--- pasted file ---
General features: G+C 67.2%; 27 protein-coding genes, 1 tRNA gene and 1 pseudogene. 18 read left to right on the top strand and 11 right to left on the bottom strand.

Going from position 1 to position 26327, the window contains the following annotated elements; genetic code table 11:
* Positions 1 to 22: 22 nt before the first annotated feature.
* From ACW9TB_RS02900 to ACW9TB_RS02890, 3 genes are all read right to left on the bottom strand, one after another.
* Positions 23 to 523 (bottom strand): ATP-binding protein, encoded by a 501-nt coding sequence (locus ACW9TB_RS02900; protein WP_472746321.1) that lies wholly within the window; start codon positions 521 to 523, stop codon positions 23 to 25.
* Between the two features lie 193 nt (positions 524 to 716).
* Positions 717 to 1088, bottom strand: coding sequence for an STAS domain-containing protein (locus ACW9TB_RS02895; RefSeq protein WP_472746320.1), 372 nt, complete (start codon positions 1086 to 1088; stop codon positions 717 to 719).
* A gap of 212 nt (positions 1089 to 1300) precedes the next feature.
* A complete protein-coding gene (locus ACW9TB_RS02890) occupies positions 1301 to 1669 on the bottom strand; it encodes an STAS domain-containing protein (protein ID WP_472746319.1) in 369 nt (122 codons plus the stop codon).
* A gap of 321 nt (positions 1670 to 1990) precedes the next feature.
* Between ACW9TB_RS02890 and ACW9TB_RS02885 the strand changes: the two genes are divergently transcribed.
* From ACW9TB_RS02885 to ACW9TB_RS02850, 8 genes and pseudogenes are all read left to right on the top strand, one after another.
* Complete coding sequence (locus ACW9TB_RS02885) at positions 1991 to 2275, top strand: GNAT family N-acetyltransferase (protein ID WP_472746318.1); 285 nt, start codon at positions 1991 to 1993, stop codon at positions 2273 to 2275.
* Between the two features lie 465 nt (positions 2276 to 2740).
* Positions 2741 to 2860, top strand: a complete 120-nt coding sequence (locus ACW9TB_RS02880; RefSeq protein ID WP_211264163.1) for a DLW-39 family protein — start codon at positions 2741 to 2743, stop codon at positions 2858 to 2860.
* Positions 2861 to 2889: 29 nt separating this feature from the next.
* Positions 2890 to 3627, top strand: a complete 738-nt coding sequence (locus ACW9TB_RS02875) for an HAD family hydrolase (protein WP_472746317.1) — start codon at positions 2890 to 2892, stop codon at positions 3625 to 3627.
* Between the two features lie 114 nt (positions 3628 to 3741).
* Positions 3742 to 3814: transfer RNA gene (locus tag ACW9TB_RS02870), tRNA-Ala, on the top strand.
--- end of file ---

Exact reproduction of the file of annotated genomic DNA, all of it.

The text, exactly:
General features: G+C 67.2%; 27 protein-coding genes, 1 tRNA gene and 1 pseudogene. 18 read left to right on the top strand and 11 right to left on the bottom strand.

Going from position 1 to position 26327, the window contains the following annotated elements; genetic code table 11:
* Positions 1 to 22: 22 nt before the first annotated feature.
* From ACW9TB_RS02900 to ACW9TB_RS02890, 3 genes are all read right to left on the bottom strand, one after another.
* Positions 23 to 523 (bottom strand): ATP-binding protein, encoded by a 501-nt coding sequence (locus ACW9TB_RS02900; protein WP_472746321.1) that lies wholly within the window; start codon positions 521 to 523, stop codon positions 23 to 25.
* Between the two features lie 193 nt (positions 524 to 716).
* Positions 717 to 1088, bottom strand: coding sequence for an STAS domain-containing protein (locus ACW9TB_RS02895; RefSeq protein WP_472746320.1), 372 nt, complete (start codon positions 1086 to 1088; stop codon positions 717 to 719).
* A gap of 212 nt (positions 1089 to 1300) precedes the next feature.
* A complete protein-coding gene (locus ACW9TB_RS02890) occupies positions 1301 to 1669 on the bottom strand; it encodes an STAS domain-containing protein (protein ID WP_472746319.1) in 369 nt (122 codons plus the stop codon).
* A gap of 321 nt (positions 1670 to 1990) precedes the next feature.
* Between ACW9TB_RS02890 and ACW9TB_RS02885 the strand changes: the two genes are divergently transcribed.
* From ACW9TB_RS02885 to ACW9TB_RS02850, 8 genes and pseudogenes are all read left to right on the top strand, one after another.
* Complete coding sequence (locus ACW9TB_RS02885) at positions 1991 to 2275, top strand: GNAT family N-acetyltransferase (protein ID WP_472746318.1); 285 nt, start codon at positions 1991 to 1993, stop codon at positions 2273 to 2275.
* Between the two features lie 465 nt (positions 2276 to 2740).
* Positions 2741 to 2860, top strand: a complete 120-nt coding sequence (locus ACW9TB_RS02880; RefSeq protein ID WP_211264163.1) for a DLW-39 family protein — start codon at positions 2741 to 2743, stop codon at positions 2858 to 2860.
* Positions 2861 to 2889: 29 nt separating this feature from the next.
* Positions 2890 to 3627, top strand: a complete 738-nt coding sequence (locus ACW9TB_RS02875) for an HAD family hydrolase (protein WP_472746317.1) — start codon at positions 2890 to 2892, stop codon at positions 3625 to 3627.
* Between the two features lie 114 nt (positions 3628 to 3741).
* Positions 3742 to 3814: transfer RNA gene (locus tag ACW9TB_RS02870), tRNA-Ala, on the top strand.